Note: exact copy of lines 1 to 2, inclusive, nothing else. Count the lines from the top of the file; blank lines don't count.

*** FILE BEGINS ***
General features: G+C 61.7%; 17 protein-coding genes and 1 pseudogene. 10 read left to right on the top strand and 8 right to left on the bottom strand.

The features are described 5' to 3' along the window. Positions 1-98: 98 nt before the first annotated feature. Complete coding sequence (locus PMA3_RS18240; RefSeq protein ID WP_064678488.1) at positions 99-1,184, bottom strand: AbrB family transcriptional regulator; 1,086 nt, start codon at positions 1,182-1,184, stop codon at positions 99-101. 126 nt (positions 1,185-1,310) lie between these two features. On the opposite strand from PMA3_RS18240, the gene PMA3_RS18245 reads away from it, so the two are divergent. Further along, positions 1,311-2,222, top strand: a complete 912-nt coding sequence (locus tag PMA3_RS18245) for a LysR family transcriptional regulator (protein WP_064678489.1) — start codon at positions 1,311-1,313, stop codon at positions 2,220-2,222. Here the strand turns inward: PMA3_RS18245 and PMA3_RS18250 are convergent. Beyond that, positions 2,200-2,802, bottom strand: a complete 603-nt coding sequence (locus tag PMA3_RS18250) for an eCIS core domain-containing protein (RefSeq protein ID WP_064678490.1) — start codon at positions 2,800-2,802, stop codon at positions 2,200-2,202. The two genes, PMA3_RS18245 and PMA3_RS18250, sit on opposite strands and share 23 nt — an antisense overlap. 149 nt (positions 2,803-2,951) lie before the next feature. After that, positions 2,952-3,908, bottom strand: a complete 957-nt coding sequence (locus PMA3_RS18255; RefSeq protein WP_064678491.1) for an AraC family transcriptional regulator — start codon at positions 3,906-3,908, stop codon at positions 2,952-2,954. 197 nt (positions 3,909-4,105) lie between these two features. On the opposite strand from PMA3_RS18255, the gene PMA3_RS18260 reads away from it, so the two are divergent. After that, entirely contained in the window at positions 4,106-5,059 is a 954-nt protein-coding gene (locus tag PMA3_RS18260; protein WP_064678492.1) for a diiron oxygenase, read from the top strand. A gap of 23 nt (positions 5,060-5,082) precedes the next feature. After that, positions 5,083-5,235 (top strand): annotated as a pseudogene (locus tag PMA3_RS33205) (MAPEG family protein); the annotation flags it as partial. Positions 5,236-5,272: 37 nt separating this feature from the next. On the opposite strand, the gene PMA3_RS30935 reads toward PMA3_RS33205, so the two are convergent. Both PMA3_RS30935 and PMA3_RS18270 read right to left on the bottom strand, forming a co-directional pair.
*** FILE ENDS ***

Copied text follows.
General features: G+C 61.7%; 17 protein-coding genes and 1 pseudogene. 10 read left to right on the top strand and 8 right to left on the bottom strand.

The features are described 5' to 3' along the window. Positions 1-98: 98 nt before the first annotated feature. Complete coding sequence (locus PMA3_RS18240; RefSeq protein ID WP_064678488.1) at positions 99-1,184, bottom strand: AbrB family transcriptional regulator; 1,086 nt, start codon at positions 1,182-1,184, stop codon at positions 99-101. 126 nt (positions 1,185-1,310) lie between these two features. On the opposite strand from PMA3_RS18240, the gene PMA3_RS18245 reads away from it, so the two are divergent. Further along, positions 1,311-2,222, top strand: a complete 912-nt coding sequence (locus tag PMA3_RS18245) for a LysR family transcriptional regulator (protein WP_064678489.1) — start codon at positions 1,311-1,313, stop codon at positions 2,220-2,222. Here the strand turns inward: PMA3_RS18245 and PMA3_RS18250 are convergent. Beyond that, positions 2,200-2,802, bottom strand: a complete 603-nt coding sequence (locus tag PMA3_RS18250) for an eCIS core domain-containing protein (RefSeq protein ID WP_064678490.1) — start codon at positions 2,800-2,802, stop codon at positions 2,200-2,202. The two genes, PMA3_RS18245 and PMA3_RS18250, sit on opposite strands and share 23 nt — an antisense overlap. 149 nt (positions 2,803-2,951) lie before the next feature. After that, positions 2,952-3,908, bottom strand: a complete 957-nt coding sequence (locus PMA3_RS18255; RefSeq protein WP_064678491.1) for an AraC family transcriptional regulator — start codon at positions 3,906-3,908, stop codon at positions 2,952-2,954. 197 nt (positions 3,909-4,105) lie between these two features. On the opposite strand from PMA3_RS18255, the gene PMA3_RS18260 reads away from it, so the two are divergent. After that, entirely contained in the window at positions 4,106-5,059 is a 954-nt protein-coding gene (locus tag PMA3_RS18260; protein WP_064678492.1) for a diiron oxygenase, read from the top strand. A gap of 23 nt (positions 5,060-5,082) precedes the next feature. After that, positions 5,083-5,235 (top strand): annotated as a pseudogene (locus tag PMA3_RS33205) (MAPEG family protein); the annotation flags it as partial. Positions 5,236-5,272: 37 nt separating this feature from the next. On the opposite strand, the gene PMA3_RS30935 reads toward PMA3_RS33205, so the two are convergent. Both PMA3_RS30935 and PMA3_RS18270 read right to left on the bottom strand, forming a co-directional pair.